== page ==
Seeley Conference Reflection
The consumer-focused event at Cornell University sparked several age-old industry questions that still need answers.
July 28, 2011
The latest Seeley Conference at Cornell University offered dozens of takeaways on consumers. The one that stands out most, though, is arguably the simplest, yet it serves as a great reminder of the strides we need to make in positioning our products to consumers. The takeaway: People afford what they want.
Just think about that notion and try to apply it to our products. Are we truly wanted? Sure, we heard how consumers stayed home during the recession and kept a closer eye on their spending. But we’re a spending nation – one that’s deeply in debt because of it – and one that’s more than willing to hand over $500 for the latest iPad, $400 for an Xbox 360 and hundreds of dollars for the brand-new smartphone.
Do we need these things? Once we’ve introduced them into our lives, many of us would argue we couldn’t possibly live without them. Can we say the same of plants?
The answer, quite frankly, is no. As much as we love our products, we have to face the facts: Consumers aren’t knocking down doors to purchase their fall mums like they are to get their hands on Apple’s next gadget. And they’re not setting up camp for days on end to get the freshest spring annuals like they are to see the latest Harry Potter film.
Again, are we truly wanted? We know the benefits of plants. We even went through the list at Seeley, discussing the economic, ecosystems services and health and well-being benefits of plants. We’ve heard all the benefits before, yet consumers are still blind to our products?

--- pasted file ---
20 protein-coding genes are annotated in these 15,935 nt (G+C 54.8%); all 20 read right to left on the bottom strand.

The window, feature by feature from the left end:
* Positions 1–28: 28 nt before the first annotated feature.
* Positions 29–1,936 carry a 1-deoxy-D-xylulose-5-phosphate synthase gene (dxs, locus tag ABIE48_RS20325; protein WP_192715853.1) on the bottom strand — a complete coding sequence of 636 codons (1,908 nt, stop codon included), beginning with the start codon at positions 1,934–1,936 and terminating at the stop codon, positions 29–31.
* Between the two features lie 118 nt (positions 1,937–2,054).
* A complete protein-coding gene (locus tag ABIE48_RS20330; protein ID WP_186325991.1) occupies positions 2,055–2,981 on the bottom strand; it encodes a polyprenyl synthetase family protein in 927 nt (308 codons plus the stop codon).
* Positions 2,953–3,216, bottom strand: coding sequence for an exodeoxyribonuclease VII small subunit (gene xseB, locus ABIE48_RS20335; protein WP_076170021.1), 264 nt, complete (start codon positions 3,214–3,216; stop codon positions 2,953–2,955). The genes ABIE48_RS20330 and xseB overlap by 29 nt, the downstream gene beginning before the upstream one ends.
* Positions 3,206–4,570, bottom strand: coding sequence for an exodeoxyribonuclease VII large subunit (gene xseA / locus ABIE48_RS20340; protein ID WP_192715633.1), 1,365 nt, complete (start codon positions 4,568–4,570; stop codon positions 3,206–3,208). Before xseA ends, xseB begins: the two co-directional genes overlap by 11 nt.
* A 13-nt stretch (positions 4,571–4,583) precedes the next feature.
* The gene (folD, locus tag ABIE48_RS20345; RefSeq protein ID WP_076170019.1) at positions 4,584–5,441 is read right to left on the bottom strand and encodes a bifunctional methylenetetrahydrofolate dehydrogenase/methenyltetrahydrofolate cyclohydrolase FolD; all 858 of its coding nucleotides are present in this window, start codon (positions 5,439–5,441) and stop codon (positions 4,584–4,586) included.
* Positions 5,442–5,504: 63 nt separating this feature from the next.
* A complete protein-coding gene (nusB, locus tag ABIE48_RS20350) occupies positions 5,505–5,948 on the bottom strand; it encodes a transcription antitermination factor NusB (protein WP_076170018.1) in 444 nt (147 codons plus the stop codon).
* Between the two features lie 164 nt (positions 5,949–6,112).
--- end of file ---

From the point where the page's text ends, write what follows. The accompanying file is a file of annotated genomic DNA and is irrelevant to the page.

Curing Plant Blindness
The starting point to reaching consumers is curing them of plant blindness, another concept tossed around at Seeley that even we experience at times. Some gardens, of course, are so elaborate that they’re impossible to ignore. But think about the more subtle role plants play in our lives – in our homes, offices and neighborhoods – and how often we forget they’re there. As I write this column at my desk, in fact, I’m merely two feet away from a three-stemmed orchid whose beauty I know I take for granted.
Fortunately, we can easily overcome plant blindness because our livelihood is plants. But consumers are a different beast. It seems nearly everyone in greenhouse floriculture approaches consumer plant blindness as a problem somebody else should solve for them. Likewise, a number of people seem to think there’s one silver bullet – perhaps something we’ve simply overlooked all these years – to solve the plant blindness problem.
This simply isn’t the case. Based on the discussions at Seeley, it’s clear plant blindness is a problem for all of us and one on which all growers must act to find solutions.
I can’t tell you how many times I’ve heard the sentiment: “I know the value of plants; why doesn’t everybody else?” The truth is you have to show everybody else the value you see. You have to be a leader in your community and make sure beautiful plantings are visible. You have to open your greenhouse doors to the public and share your story with it. Tell people why you love plants and show them what they’re missing.
If you don’t take that action, no one is going to do it for you. And we’ll be having the same conversation as this one just a few years from now.